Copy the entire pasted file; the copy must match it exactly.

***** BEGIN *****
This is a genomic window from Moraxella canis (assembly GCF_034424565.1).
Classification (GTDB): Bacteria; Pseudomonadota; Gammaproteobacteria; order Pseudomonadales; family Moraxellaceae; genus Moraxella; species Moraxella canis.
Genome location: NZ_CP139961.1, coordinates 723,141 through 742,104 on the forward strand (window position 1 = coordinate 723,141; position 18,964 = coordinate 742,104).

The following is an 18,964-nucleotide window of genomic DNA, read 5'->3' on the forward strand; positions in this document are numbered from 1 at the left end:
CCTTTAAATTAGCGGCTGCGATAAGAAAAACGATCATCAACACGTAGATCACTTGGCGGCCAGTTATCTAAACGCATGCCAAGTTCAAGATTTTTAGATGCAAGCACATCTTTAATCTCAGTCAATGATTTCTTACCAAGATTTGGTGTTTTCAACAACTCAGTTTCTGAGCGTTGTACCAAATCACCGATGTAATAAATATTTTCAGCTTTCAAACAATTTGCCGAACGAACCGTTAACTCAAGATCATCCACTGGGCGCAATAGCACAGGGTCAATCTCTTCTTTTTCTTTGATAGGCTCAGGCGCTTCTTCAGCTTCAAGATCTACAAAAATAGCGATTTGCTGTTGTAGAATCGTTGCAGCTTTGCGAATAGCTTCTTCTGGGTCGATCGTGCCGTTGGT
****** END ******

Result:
This is a genomic window from Moraxella canis (assembly GCF_034424565.1).
Classification (GTDB): Bacteria; Pseudomonadota; Gammaproteobacteria; order Pseudomonadales; family Moraxellaceae; genus Moraxella; species Moraxella canis.
Genome location: NZ_CP139961.1, coordinates 723,141 through 742,104 on the forward strand (window position 1 = coordinate 723,141; position 18,964 = coordinate 742,104).

The following is an 18,964-nucleotide window of genomic DNA, read 5'->3' on the forward strand; positions in this document are numbered from 1 at the left end:
CCTTTAAATTAGCGGCTGCGATAAGAAAAACGATCATCAACACGTAGATCACTTGGCGGCCAGTTATCTAAACGCATGCCAAGTTCAAGATTTTTAGATGCAAGCACATCTTTAATCTCAGTCAATGATTTCTTACCAAGATTTGGTGTTTTCAACAACTCAGTTTCTGAGCGTTGTACCAAATCACCGATGTAATAAATATTTTCAGCTTTCAAACAATTTGCCGAACGAACCGTTAACTCAAGATCATCCACTGGGCGCAATAGCACAGGGTCAATCTCTTCTTTTTCTTTGATAGGCTCAGGCGCTTCTTCAGCTTCAAGATCTACAAAAATAGCGATTTGCTGTTGTAGAATCGTTGCAGCTTTGCGAATAGCTTCTTCTGGGTCGATCGTGCCGTTGGT